A housing hearing scrutinising Mid Sussex’s local plan has been postponed a week after a planning inspector increased the district’s targets.
Jonathan Bore, who is testing the soundness of the plan, recommended an increase from 800 to 1,026 homes a year in his interim findings report released last Monday (February 20), a move which has outraged councillors, MPs, and campaign groups.
A hearing session on housing matters was scheduled for tomorrow (Friday March 3), but has been postponed by Mid Sussex District Council giving it more time to decide how to move forward.
The decision follows an exchange of terse letters between the planning inspector and the district council over the past week, with Mr Bore telling the council its plan did not need to identify every deliverable site, but should simply contain policies and the framework ‘for the housing requirement to be achieved’.
In a letter to Mr Bore, Chris Tunnell, interim head of economic promotion and planning at the district council, said: “As you know, the council has been considering your interim findings on Mid Sussex’s housing need and housing requirement.
“A number of complex issues are involved, and the outcome will have far-reaching consequences for the district.
“The council has not yet reached a concluded view on the way forward it wishes to take, and in those circumstances it would not be appropriate to begin the discussion about further work which might, on certain assumptions, be required to be undertaken.
“Consequently, we do not feel that the examination hearing currently fixed for Friday 3 March 2017 would serve a useful purpose in expeditiously progressing the plan.
“We intend to write to you again within the next few weeks, and will discuss through the Programme Officer a re-fixing of the session on housing requirement work for the not too distant future.”
This week the Mid Sussex Times has launched ‘Keep Mid Sussex Green’, backing councillors, MPs, and communities in their fight for fair and sustainable levels of development across the district.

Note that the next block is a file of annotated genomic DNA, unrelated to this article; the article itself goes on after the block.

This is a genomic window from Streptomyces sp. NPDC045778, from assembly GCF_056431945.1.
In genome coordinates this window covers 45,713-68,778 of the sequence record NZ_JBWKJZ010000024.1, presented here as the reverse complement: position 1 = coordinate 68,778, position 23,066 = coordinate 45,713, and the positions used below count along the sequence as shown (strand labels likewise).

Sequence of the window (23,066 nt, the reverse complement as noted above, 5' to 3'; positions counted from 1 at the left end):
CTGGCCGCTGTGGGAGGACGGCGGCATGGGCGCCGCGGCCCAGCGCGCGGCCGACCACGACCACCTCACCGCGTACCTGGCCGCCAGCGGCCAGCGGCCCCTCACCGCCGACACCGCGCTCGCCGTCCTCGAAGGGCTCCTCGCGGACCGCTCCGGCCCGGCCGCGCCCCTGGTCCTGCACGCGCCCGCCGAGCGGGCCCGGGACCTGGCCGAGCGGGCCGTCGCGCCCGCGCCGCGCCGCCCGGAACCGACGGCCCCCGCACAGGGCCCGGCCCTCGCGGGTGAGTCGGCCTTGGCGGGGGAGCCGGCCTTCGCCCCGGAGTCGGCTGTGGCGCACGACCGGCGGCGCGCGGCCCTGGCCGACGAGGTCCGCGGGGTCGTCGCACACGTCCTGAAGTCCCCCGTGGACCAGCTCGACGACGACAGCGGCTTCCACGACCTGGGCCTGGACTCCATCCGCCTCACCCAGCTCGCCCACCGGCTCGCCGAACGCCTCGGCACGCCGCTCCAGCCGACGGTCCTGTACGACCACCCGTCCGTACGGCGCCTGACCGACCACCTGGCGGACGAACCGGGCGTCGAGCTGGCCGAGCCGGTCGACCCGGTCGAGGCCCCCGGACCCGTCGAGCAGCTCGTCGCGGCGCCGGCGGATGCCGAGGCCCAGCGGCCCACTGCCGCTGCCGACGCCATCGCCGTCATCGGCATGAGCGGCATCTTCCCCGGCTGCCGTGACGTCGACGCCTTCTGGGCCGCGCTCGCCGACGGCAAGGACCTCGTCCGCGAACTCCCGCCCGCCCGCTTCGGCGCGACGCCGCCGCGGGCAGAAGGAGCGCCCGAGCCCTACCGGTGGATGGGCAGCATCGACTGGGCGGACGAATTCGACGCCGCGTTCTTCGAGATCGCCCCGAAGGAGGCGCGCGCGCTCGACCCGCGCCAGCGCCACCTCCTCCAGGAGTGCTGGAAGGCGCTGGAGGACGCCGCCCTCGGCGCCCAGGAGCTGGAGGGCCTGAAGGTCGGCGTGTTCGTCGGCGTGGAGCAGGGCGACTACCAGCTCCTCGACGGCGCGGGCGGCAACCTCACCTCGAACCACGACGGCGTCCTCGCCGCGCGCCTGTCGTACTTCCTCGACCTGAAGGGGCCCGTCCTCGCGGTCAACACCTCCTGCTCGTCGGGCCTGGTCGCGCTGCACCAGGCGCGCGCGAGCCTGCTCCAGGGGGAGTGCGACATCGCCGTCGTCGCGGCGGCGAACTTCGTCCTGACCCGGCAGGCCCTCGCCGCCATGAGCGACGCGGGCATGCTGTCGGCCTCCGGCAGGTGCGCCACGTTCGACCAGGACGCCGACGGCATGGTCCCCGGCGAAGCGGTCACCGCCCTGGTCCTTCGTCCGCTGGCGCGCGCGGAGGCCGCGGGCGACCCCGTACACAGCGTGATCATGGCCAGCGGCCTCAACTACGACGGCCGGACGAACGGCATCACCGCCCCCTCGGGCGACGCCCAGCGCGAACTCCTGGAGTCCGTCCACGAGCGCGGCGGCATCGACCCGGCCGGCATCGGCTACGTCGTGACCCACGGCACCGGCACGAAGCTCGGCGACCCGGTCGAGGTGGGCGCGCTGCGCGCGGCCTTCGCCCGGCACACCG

Garry Wall, leader of Mid Sussex District Council, said he and fellow councillors had the ‘gravest worries’ about the inspector’s view that the district could accommodate 1,026 new homes every year for the next 17 years.
He added: “The council’s own work, which has been validated by senior and highly respected experts, recommends that 800 new homes could be delivered every year. The inspector is suggesting a level of housing that developers have never delivered in the entire history of Mid Sussex.”
He continued: “Local people understand the need to increase the level of housing and we believe that 800 new homes a year is a sensible and sustainable amount.
“Therefore we were shocked and hugely disappointed to read that the Inspector thinks that 1026 new homes could be built every year across our district.
“We have presented extensive evidence detailing the constraints in our District; local people are well aware of them. Our roads and railways are seriously congested and many key services are absolutely at capacity.
“In addition we enjoy a wonderful environmental heritage that we must endeavour to protect at all times. So we are very concerned and bewildered that these constraints appear not to have been properly understood by the inspector.”
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